coalition has also said the helicopter was apparently
shot down by a rocket-propelled grenade. But Allen
said the military will investigate whether other
causes contributed to the crash.
Warfare Operator Chief Petty Officer (SEAL) Robert J.
Reeves, 32, of Shreveport, Louisiana. left, and
Petty Officer 1st Class Jon T. Tumilson, 35, of
Warfare Operator Chief Petty Officer (SEAL) Matthew D.
Mason, 37, of Kansas City, Missouri, left, and Special
Warfare Operator Chief Petty Officer, Brian R. Bill,
31, of Stamford, Connecticut
Sgt Daniel L. Zerbe, 28, of York, Pennsylvania, left,
and Chief Petty Officer Nicholas H. Null, 30, of
Washington, West Virginia
Alam Gul, chief of
the local council in Sayd Abad district where the
crash occurred, said many villagers were up at the
time because it is the holy month of Ramadan when
Muslims fast during the day, break fast in the evening
and then get up and eat again around 2am for
sustenance to make it through the day.
He said people in the
Tangi Valley worry that the U.S. will take revenge and
bomb their villages. He insisted that no major Taliban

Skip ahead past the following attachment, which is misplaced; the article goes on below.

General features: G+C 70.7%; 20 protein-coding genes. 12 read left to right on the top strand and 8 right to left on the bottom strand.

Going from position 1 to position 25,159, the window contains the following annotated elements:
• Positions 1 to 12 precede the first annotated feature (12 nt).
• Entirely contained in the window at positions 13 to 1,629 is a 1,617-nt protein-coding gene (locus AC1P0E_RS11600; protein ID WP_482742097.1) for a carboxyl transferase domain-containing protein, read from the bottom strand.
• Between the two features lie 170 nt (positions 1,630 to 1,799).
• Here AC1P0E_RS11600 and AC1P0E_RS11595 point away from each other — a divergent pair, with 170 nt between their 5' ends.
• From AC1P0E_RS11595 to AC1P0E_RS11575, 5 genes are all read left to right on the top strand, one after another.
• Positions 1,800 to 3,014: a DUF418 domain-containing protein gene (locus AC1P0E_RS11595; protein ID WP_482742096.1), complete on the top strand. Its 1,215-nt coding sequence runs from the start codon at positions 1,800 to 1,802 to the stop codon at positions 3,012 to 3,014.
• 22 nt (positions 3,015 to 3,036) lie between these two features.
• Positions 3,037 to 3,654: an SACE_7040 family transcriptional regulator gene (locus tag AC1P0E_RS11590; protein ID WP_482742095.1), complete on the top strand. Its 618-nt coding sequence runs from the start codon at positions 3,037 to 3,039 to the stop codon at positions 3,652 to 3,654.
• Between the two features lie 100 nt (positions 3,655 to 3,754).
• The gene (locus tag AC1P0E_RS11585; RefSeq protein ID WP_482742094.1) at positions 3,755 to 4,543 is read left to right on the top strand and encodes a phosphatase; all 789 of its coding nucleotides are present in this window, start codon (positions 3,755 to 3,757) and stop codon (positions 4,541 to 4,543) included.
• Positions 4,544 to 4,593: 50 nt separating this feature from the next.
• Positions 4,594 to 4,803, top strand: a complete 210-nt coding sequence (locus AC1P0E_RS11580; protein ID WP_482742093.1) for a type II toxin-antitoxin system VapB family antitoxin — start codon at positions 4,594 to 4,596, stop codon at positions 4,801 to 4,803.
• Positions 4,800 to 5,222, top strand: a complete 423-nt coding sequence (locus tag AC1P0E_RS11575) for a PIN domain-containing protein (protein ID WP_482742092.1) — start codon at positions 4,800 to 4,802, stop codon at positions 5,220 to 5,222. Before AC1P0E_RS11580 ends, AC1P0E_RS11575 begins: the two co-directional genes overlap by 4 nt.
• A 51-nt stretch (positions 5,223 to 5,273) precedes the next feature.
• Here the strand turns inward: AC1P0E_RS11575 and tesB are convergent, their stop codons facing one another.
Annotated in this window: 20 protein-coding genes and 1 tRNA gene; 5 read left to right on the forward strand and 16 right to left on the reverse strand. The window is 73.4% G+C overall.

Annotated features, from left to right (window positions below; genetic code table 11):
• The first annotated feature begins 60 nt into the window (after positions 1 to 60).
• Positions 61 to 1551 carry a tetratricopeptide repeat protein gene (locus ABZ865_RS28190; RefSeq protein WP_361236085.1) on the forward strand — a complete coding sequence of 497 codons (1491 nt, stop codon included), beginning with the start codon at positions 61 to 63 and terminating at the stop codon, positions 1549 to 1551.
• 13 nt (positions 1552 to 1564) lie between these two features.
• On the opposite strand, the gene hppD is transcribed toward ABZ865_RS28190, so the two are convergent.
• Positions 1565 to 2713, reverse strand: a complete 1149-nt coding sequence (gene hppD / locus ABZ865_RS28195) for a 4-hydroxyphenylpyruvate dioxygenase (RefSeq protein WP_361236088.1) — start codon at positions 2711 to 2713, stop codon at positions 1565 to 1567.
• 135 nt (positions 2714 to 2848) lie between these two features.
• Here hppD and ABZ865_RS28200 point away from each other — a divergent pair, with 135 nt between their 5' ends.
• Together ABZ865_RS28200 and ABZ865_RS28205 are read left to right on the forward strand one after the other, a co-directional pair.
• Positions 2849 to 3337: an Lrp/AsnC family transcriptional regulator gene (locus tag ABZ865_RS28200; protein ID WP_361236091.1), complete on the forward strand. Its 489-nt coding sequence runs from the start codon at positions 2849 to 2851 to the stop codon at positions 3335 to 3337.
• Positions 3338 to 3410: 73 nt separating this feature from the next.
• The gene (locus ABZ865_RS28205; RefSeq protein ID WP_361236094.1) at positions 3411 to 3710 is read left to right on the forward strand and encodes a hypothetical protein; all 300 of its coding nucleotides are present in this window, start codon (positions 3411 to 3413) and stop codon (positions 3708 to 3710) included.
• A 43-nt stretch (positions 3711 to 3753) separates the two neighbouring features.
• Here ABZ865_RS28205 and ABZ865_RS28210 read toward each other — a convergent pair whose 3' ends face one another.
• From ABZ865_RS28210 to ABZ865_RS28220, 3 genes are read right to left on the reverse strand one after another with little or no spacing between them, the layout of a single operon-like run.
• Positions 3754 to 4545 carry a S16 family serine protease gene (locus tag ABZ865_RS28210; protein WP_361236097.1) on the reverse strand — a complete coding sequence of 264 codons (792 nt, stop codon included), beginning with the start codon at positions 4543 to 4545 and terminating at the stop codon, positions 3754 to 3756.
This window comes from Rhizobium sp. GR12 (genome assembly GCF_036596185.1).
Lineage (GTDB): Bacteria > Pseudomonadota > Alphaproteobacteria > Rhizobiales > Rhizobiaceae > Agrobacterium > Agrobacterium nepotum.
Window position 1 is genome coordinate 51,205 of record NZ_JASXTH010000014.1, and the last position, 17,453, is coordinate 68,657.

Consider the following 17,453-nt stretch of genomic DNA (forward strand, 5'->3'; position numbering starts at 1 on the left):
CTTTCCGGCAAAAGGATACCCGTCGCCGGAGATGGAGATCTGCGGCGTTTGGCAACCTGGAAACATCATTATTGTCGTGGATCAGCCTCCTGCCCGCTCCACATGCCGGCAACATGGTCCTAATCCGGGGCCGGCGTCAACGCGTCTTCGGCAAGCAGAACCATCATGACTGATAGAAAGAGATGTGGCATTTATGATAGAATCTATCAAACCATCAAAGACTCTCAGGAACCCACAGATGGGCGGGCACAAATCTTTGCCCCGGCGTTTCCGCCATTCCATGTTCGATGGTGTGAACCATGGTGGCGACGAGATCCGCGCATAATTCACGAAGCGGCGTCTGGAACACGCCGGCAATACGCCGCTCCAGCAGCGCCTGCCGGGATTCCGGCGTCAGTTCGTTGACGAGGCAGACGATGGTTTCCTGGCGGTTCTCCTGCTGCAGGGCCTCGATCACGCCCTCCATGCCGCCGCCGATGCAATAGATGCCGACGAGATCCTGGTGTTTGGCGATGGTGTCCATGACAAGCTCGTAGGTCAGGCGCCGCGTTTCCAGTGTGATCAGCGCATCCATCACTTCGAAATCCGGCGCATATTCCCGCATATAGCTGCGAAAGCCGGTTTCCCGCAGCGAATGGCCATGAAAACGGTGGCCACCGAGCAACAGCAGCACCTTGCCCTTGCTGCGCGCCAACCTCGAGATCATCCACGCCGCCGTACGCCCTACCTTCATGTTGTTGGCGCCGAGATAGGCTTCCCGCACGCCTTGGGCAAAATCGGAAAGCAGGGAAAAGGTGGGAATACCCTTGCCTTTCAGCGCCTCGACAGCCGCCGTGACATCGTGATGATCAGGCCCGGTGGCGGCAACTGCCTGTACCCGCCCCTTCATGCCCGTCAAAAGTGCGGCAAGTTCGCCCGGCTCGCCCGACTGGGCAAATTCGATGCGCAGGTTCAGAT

figures were living or hiding out in the area, where
many locals don't side with the U.S.-led coalition or
the Afghan government.
'The foreigners are
guests, but what has changed in ten years?' Gul said
residents ask. 'Yes, you are our guests, but you have
done a lot of bad things.'
He said frequent
night raids in and around his district have angered
local residents, who are offended by knocks on their
doors in the middle of the night when families are
Specialist Spencer Duncan, 21, Bravo Company, 7th
Battalion, 158th Aviation Regiment, of Olathe, Kansas,
left, and Army Chief Warrant Officer 4 David R.
Carter, from Aurora, Colorado
Warrant Officer Sgt Alexander J. Bennett, 24, 7th
Batallion, 158th Aviation Regiment, of Tacoma,
Washington , left, and Special Warfare Operator Senior
Chief Petty Officer (SEAL) Thomas A. Ratzlaff, 34, of
Green Forest, Arkansas
Sgt Andrew W. Harvell 26, of Long Beach, California,
left, and Special Warfare Operator Chief Petty Officer
(SEAL) Heath M. Robinson, 34, of Detroit, Michigan
Coalition forces left a
combat outpost in Tangi, less than a mile (about 1
kilometre) from the crash site, in the spring.
They took their
expensive equipment, but left other items, like
freezers, Gul said. The Taliban retrieved the items and